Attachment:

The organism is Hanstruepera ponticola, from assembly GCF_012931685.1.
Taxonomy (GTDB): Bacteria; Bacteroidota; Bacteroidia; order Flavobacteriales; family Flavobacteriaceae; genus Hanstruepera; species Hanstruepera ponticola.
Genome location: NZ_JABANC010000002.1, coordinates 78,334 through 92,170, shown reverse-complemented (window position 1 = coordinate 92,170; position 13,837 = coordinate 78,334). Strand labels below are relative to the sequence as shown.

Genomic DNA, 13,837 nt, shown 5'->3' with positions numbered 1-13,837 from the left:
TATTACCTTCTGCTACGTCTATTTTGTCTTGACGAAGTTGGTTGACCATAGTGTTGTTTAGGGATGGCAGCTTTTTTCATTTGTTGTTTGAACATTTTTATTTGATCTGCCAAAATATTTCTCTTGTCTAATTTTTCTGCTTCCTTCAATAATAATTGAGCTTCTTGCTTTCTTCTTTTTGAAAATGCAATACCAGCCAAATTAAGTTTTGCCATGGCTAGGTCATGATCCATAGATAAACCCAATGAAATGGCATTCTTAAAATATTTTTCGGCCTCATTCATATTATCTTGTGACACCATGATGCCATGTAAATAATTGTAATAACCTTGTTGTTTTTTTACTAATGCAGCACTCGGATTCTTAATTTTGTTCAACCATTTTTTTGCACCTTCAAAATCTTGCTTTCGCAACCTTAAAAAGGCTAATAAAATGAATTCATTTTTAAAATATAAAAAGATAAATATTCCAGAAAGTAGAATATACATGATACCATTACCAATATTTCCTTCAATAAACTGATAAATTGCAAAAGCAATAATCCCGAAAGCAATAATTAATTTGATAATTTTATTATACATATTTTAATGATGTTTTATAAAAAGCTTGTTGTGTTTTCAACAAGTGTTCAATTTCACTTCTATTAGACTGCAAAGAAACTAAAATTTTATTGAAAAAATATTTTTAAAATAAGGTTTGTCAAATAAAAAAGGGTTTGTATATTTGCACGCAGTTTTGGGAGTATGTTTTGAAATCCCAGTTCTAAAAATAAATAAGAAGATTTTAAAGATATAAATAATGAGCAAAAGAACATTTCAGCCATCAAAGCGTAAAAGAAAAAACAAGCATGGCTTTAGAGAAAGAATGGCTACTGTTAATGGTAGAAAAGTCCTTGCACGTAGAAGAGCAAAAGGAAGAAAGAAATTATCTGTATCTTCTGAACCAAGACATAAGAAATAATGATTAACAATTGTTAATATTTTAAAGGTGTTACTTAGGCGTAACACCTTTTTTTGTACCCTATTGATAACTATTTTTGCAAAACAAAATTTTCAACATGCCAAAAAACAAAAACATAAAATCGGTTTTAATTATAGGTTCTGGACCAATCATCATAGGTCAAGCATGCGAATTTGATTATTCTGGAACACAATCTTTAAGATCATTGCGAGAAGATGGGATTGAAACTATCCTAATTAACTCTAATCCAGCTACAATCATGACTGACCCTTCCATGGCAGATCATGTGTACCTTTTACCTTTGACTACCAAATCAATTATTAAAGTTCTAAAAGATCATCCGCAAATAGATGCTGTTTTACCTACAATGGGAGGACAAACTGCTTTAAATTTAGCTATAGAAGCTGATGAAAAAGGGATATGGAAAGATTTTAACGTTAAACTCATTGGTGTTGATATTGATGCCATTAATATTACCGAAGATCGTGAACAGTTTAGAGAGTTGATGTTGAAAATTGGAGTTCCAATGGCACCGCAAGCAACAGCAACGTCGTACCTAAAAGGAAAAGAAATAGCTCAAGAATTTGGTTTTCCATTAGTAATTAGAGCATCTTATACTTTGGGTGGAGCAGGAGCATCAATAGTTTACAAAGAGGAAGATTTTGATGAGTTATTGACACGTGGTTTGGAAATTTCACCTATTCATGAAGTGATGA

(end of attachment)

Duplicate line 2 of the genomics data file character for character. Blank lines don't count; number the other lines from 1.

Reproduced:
Taxonomy (GTDB): Bacteria; Bacteroidota; Bacteroidia; order Flavobacteriales; family Flavobacteriaceae; genus Hanstruepera; species Hanstruepera ponticola.